Example rendering workload over a project’s lifespan vs the capability of on-premises infrastructure (in cores required)

Cloud infrastructure providers like AWS offer an attractive option for VFX rendering with pay as you go pricing, especially when combined with cost effective interruptible instances, like Amazon Elastic Compute Cloud (EC2) Spot instances.

But there’s a problem: while the cloud has potential to enable more creativity with enhanced flexibility, VFX studios often have trouble finding the technical resources they need in order to tap into the cloud. Every VFX studio has a slightly different architecture and workflow, and a one-size-fits-all solution often isn’t enough to bridge the gap.

Forging relationships to assist VFX studios

Netflix is proud to announce that we have teamed-up with key partners AWS and Conductor Technologies to provide our diverse roster of VFX studios around the globe with special access to essential resources that simplify the migration path to cloud infrastructure. As a result of these collaborations with AWS and Conductor Technologies, VFX studios working on Netflix projects receive dedicated technical support, hands-on solutions architecture engagement, and streamlined rate cards for both compute pricing and licensing costs. VFX studios of varying sizes and locations can leverage these solutions to meet the unique rendering needs of their productions.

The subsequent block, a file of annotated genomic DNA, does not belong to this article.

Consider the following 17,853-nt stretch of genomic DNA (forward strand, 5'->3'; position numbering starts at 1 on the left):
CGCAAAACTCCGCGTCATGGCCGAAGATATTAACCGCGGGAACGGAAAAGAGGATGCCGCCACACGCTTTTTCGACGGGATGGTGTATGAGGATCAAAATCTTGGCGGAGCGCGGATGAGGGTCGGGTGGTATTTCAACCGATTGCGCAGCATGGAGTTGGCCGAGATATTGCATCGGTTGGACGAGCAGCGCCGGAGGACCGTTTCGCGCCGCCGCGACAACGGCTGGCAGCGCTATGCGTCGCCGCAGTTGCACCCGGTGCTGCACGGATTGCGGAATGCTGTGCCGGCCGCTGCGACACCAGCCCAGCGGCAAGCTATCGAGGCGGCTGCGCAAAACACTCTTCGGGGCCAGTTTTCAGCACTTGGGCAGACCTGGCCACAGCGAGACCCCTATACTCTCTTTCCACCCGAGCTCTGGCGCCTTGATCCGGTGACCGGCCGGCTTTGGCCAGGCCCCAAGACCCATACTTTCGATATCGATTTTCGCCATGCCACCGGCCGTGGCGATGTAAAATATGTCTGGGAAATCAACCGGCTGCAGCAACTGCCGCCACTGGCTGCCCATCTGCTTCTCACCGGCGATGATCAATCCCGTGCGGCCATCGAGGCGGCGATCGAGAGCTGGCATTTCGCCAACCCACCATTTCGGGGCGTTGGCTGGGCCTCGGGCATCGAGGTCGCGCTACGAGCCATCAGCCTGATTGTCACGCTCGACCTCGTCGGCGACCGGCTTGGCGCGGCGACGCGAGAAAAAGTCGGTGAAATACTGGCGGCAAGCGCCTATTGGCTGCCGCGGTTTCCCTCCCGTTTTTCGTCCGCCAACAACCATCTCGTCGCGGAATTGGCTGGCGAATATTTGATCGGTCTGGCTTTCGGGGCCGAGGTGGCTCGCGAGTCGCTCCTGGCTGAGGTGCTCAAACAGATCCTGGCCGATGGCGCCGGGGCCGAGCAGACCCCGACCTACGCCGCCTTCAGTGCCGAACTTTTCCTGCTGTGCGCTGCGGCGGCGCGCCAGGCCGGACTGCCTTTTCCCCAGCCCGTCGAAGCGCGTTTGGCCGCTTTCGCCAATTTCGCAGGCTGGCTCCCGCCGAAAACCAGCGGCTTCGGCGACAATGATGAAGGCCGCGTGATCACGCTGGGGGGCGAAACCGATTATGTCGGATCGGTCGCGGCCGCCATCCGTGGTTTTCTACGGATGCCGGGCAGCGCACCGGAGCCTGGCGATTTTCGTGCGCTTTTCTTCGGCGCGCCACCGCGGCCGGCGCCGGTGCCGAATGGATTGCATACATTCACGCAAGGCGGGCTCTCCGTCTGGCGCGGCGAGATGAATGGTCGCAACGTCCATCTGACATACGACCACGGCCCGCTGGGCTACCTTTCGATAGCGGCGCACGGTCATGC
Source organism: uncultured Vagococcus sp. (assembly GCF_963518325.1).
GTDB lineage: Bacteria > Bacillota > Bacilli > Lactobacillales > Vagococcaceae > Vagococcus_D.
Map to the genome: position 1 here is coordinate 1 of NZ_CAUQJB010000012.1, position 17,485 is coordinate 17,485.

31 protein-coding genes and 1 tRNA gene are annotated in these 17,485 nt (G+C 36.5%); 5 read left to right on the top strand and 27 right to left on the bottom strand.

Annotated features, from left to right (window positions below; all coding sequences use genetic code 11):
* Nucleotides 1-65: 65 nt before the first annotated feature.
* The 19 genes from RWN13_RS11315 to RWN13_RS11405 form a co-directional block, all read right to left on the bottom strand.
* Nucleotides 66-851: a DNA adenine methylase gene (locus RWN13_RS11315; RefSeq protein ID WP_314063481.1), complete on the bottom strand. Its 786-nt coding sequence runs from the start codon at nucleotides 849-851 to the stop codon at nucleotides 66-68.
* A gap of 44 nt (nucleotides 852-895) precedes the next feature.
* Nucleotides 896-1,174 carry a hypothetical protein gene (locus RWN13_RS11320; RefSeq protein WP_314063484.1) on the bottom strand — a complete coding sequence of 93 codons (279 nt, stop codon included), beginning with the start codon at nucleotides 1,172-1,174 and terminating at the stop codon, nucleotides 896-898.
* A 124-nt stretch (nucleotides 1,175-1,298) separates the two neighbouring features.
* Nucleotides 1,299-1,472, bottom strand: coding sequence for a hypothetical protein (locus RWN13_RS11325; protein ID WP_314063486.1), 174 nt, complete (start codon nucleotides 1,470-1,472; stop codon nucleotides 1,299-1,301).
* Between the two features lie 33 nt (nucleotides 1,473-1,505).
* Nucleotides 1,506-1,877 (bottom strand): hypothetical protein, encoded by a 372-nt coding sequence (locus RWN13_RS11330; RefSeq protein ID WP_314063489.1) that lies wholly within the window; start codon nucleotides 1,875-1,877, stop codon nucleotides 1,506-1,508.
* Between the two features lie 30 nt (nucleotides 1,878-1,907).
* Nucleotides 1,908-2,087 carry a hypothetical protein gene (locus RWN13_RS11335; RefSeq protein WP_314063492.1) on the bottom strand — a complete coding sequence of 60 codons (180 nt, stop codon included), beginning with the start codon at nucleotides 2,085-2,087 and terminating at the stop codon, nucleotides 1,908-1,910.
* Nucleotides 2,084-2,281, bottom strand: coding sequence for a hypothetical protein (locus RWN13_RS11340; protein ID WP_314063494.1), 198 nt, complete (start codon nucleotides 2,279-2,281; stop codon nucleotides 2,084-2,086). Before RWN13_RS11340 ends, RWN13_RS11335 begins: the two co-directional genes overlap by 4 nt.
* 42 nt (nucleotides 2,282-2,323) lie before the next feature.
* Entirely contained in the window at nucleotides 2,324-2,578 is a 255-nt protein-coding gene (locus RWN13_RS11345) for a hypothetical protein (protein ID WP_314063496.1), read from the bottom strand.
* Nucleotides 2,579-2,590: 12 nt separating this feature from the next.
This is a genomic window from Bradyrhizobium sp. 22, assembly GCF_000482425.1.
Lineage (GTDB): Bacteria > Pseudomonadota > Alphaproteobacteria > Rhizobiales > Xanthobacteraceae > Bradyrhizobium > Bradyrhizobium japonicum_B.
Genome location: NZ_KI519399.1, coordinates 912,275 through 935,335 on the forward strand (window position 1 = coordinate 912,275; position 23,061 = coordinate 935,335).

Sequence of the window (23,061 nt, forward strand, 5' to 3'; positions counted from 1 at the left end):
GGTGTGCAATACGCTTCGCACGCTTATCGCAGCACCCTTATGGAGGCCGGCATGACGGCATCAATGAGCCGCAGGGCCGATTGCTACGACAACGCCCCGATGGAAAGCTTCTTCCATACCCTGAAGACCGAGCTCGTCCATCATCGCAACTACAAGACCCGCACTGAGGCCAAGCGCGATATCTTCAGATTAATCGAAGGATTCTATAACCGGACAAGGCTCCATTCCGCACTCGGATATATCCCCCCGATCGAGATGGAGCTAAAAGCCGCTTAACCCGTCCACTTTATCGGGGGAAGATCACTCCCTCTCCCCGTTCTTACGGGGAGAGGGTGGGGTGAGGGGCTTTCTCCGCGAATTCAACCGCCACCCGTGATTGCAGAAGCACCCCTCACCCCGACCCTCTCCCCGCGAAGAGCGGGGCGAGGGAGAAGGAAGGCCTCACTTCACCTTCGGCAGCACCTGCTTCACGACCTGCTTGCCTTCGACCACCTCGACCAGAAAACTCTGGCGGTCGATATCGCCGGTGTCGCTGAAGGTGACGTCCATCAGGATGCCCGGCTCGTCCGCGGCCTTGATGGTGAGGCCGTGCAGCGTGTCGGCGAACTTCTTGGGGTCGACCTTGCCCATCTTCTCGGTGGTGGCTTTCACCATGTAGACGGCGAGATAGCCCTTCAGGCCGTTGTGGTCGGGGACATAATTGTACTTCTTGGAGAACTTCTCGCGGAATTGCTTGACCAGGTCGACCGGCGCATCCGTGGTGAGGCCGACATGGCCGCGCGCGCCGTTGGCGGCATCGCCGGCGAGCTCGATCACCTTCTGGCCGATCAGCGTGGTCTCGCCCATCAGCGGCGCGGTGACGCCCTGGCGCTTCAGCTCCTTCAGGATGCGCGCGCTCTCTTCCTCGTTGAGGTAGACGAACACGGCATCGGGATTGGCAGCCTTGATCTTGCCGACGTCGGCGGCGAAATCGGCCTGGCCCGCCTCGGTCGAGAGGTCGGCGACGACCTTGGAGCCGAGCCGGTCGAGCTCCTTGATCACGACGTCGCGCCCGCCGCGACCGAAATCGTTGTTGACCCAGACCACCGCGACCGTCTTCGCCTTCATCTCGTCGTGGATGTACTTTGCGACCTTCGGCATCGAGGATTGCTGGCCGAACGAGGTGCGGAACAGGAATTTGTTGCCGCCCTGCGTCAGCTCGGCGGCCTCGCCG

AWS provides a suite of services that a VFX studio, regardless of size, can use to leverage the cloud, including AWS Thinkbox Deadline, Amazon File Cache, and Render Farm Deployment Kit on AWS (RFDK). Rendering on AWS provides the flexibility to control how quickly a project is completed. Once a rendering pipeline is integrated with AWS, studios can scale rendering workloads to thousands, or even tens of thousands, of cores in minutes. They can also scale down just as quickly as they scale up, providing incredible compute elasticity and cost control. Netflix is collaborating with AWS to help VFX studios by connecting them to the best AWS resources to help get their render workloads up and running on the cloud.